Albert Paul Mantz was one of kind: a self-sure pilot who succeeded at anything he ever really wanted, be it aerobatics, a virtual monopoly on movie stunt flying or long-distance air racing.
After finishing third in the 1938 and 1939 Bendix Trophy Race in an old Lockheed Orion, the event was suspended upon the outbreak of World War II.
When the races resumed, Mantz established his legend with three consecutive Bendix wins. In 1946, Mantz flew the Van Nuys, California-to-Cleveland speed run at 435.5 mph in 4 hours and 42 minutes. The next year, he flew the same bright-red, war-surplus P-51C, christened "Blazing Noon," in 4:27 at an average speed of 460.42 mph.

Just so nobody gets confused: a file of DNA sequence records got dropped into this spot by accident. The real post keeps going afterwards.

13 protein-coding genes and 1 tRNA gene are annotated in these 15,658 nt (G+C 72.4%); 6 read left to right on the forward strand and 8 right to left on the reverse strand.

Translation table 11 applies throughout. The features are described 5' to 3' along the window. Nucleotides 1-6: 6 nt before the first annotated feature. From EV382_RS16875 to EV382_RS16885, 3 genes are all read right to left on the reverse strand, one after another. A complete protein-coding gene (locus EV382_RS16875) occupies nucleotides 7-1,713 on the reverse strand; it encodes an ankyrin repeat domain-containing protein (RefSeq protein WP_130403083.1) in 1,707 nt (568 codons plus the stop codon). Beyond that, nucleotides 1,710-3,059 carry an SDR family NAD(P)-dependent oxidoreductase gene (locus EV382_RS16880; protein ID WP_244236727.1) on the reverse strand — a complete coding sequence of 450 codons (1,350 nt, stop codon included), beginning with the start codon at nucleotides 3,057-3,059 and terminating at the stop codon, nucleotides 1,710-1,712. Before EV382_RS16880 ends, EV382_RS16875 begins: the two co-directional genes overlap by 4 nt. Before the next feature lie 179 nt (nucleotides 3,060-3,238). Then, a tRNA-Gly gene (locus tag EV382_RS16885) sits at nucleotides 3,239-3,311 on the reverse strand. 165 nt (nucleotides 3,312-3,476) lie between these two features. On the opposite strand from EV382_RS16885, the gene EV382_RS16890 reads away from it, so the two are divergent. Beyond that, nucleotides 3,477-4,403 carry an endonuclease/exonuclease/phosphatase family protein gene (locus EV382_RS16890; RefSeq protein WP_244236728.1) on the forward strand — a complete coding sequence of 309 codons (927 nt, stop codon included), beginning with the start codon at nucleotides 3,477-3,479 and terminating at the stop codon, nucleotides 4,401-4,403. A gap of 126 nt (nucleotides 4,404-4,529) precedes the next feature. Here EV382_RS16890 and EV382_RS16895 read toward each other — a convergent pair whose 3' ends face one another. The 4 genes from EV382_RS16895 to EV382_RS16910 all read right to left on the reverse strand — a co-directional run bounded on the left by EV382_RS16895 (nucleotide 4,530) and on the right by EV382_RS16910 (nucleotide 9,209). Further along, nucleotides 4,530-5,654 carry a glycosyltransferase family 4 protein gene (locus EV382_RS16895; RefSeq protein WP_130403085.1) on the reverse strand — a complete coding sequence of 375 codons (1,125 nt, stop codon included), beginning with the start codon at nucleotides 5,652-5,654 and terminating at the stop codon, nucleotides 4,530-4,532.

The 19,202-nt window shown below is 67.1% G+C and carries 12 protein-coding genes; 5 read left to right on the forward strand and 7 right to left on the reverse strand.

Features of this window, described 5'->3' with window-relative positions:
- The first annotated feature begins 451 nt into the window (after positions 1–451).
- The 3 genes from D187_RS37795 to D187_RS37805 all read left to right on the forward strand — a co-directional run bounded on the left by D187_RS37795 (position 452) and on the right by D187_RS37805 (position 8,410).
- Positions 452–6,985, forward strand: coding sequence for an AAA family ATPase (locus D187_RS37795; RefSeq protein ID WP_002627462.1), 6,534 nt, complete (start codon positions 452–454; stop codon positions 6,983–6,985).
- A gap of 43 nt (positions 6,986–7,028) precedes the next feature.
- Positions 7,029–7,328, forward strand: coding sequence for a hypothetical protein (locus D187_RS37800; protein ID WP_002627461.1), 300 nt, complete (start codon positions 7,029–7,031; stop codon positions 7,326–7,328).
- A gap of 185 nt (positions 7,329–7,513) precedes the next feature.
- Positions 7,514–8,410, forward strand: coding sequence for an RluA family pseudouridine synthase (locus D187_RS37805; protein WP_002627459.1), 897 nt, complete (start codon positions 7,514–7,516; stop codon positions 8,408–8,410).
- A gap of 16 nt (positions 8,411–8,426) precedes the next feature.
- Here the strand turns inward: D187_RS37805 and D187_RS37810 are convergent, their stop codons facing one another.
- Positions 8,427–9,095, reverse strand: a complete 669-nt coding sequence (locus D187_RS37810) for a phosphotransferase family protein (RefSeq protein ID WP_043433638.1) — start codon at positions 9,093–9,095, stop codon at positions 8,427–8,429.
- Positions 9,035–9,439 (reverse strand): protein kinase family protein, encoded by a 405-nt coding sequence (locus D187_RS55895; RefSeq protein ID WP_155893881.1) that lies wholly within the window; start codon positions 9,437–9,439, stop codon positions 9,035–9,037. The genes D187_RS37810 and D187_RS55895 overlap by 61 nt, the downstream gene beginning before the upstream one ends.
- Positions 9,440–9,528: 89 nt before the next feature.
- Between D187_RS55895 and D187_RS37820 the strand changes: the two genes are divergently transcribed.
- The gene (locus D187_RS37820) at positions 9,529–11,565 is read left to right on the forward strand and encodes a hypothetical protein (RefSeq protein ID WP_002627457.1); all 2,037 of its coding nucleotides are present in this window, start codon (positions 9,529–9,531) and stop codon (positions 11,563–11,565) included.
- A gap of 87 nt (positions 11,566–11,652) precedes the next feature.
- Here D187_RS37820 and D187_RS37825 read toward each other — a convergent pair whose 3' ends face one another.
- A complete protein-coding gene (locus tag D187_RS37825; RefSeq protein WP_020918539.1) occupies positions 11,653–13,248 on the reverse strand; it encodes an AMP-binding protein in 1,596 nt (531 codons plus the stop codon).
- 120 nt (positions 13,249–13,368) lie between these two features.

In 1948, Mantz flew a different P-51 to Bendix glory in 4:34 at an average speed of 447.98 mph. His Bendix dominance ended only days before the 1949 race when pilot friends convinced him to "give someone else a chance."
The key to Mantz's victories was the then-novel idea to fill his plane's wings with fuel to make the transcontinental dash a non-stop affair. His 1938 and 1939 Bendix outings were marred by long fuel stops.
Mantz's racing planes carried the number 46, the record of punishing consecutive outside aerobatic loops he flew in a Fleet 2 aircraft over San Mateo, California in July of 1930.
Born in Alameda, California on Aug. 2, 1903, Mantz is best known as the motion picture industry's foremost stunt flyer. His career is chronicled in the 1967 biography "Hollywood Pilot."